A federal judge in New York granted class certification on Friday to a group of consumers who sued Apple Inc for conspiring with five major publishers to fix e-book prices in violation of antitrust law.

U.S. District Judge Denise Cote said the plaintiffs had “more than met their burden” to allow them to sue as a group. She rejected Apple’s contentions that the claims were too different from each other, or that some plaintiffs were not harmed because some e-book prices fell.

“This is a paradigmatic antitrust class action,” wrote Cote, who has scheduled a trial later this year to determine damages, which could reach hundreds of millions of dollars.

. . . .

Cote on Friday also denied Apple’s motion to exclude the opinions of the plaintiffs’ damages expert. In a separate ruling, Cote largely threw out the opinions of Apple’s two damages experts, saying they were not based on “rigorous application of economic methods.”

Link to the rest at Reuters and thanks to BS for the tip.

In the Beginning

29 March 2014

In the beginning, the universe was created. This has made a lot of people very angry and been widely regarded as a bad move.

First line of The Restaurant at the End of the Universe by Douglas Adams

Yes, Book Editors Edit

29 March 2014

From The Page-Turner blog at The New Yorker:

Where do book editors fit in the culture of American fiction? After reading “MFA vs NYC,” the provocative essay collection edited by Chad Harbach and published by the literary magazine n+1, one might be forgiven for thinking that we don’t fit anywhere at all. “MFA vs NYC,” according to the back cover, “brings together established writers, MFA professors and students, and New York editors, publicists, and agents” so that they might explore, if not really square, the “two cultures of American fiction.” Oddly, the voice of the New York City book editor is absent from these proceedings.

As an overview of the pressures that bear on an emerging writer today, “MFA vs NYC” is delectable reading. It also proves that there are some very good essayists who have devoted themselves to the publishing careers of others—whether as teachers in graduate programs (George Saunders, Alexander Chee) or as literary agents in New York (Melissa Flashman, Jim Rutman). I don’t think Harbach intended to send a message about book editors by excluding the voice of the professionals who help to bring many novels and short-story collections to bookstores. I know that he asked at least one of our number—not me—for a contribution. Still, the fact that “MFA vs NYC” doesn’t contain the voice of a book editor seems significant, an indication of where book editors stand in the “culture of American fiction.” I attribute this omission, accidental or not, to the longstanding rumor that editors don’t actually edit.

I was first exposed to such piffle when I was in college and working as an editorial assistant atZoetrope: All-Story, Francis Ford Coppola’s short-story magazine. I once asked a Zoetropeeditor why he didn’t move to New York and edit books. This was during a walk home from the office that made me feel grownup and like a pseudo-peer, even though I was just the kid logging submissions into a computer database. I don’t remember his exact words, but the gist of his response was: book editors are business people. Since I moved to New York, where the smaller publishing houses of yore have combined—and are combining still—into global behemoths, I have heard some version of this over and over. The real work, the saying goes, is performed at literary agencies, the “R. & D. wing of the publishing world,” as Flashman, the well-respected agent, puts it in her lapidary piece.

. . . .

“MFA vs NYC” suggests a growing rift between fiction writers and the so-called Big Five publishing houses, which is not helped by the persistent rumors of our laziness and obsolescence. None of the essays in the book’s New York City portion challenge, or even engage, the ingested rumor that the editing of book-length fiction is not performed by editors at publishing houses but, instead, by agents heroically spilling ink for their fifteen per cent.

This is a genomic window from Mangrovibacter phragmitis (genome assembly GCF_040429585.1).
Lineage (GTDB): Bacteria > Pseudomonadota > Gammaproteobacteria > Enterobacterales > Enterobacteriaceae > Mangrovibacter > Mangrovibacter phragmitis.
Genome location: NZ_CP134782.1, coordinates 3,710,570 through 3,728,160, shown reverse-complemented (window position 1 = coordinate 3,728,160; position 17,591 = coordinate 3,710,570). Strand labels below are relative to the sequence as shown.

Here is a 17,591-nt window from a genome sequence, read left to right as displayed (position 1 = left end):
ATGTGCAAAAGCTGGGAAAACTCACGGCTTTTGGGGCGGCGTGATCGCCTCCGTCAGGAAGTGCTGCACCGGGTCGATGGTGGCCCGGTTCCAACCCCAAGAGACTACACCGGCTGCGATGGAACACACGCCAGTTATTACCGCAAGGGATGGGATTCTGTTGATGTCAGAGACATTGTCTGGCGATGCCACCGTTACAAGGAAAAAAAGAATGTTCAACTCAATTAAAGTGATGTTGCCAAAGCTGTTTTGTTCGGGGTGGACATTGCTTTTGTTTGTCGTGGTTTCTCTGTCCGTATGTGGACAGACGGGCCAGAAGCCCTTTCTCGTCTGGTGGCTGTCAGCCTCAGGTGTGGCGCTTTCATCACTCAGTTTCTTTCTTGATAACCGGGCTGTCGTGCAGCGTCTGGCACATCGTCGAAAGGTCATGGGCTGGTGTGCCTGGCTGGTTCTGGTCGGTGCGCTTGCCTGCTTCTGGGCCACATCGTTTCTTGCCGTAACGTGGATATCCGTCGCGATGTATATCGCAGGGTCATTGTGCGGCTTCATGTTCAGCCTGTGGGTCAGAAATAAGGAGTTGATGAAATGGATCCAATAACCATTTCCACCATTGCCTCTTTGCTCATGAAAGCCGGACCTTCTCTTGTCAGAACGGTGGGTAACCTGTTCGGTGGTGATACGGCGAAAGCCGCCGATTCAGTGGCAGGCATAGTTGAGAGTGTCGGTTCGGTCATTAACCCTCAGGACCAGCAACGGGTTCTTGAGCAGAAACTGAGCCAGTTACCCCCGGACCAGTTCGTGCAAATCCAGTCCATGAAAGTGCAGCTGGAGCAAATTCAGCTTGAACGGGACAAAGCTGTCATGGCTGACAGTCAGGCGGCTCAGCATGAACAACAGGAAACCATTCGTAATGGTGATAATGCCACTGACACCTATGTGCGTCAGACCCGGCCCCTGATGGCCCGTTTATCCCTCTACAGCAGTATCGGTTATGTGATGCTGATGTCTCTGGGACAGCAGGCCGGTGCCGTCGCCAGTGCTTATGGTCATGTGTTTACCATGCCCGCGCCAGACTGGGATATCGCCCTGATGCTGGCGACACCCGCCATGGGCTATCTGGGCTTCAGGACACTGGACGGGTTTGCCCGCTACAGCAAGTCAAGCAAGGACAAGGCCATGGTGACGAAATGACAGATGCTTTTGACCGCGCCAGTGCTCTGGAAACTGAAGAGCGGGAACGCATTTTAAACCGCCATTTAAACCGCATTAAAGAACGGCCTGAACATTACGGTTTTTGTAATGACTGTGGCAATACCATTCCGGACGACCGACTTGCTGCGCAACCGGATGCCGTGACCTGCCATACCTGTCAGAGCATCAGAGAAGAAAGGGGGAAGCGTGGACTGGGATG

. . . .

True, sometimes a submission arrives from an agent in publishable or nearly publishable shape. No less real is the existence of writers who “refuse” editing. Fair enough—it’s their name that appears on the book’s cover. But the idea that editors don’t have time to spend on manuscripts, or simply don’t bother, insults the job entirely. In a business as reliant on hope and potential as book publishing is—a business, in other words, reliant on the development of talent—the accumulation of exceptional anecdotes of perfect manuscripts does not tell the whole story. “Cloud Atlas” is a piece of genius. That doesn’t mean that editors don’t edit.

Link to the rest at The New Yorker

Canadian Judge Explains Why Agency eBook Pricing is Still Alive North of the 49th Parallel

29 March 2014

From The Digital Reader:

No one was surprised when Kobo objected to the end of Agency pricing in Canada, but when the Canadian Competition Tribunal granted them an initial delay it did come as a shock.

The Tribunal has since laid out their reasons for the delay, and for hearing Kobo’s objection, and for the most part they make sense. According to the summary written by Justice Donald J. Rennie, the chairperson of the Competition Tribunal, Kobo was granted the initial delay because without it Kobo would have been harmed even if they won their case.

Rennie notes that “In my view, the balance of convenience favours granting the stay. While maintaining the status quo might have the effect of depriving consumers of lower e-book prices in the short term, not granting the stay will certainly have a profound impact on the usefulness of Kobo’s application. In the event that Kobo is successful in its application and the Tribunal finds that the Consent Agreement ought to be rescinded or varied, Kobo would have already suffered loss and there would be no way to wind back the clock.”

But that’s not all. The summary goes on to indicate that the Tribunal might rule in Kobo’s favor. Apparently it is reasonable to listen to Kobo’s objections because there is no evidence that any collusion or anti-competitive activities occurred.

The consent agreement, which was negotiated by the Canadian Competition Bureau and 4 publishers (Hachette, Harpercollins, S&S, and Macmillan), says that the publishers don’t admit to any wrongdoing. There was also no evidence in the consent agreement to show the existence of an anti-competitive agreement or arrangement between the consenting publishers.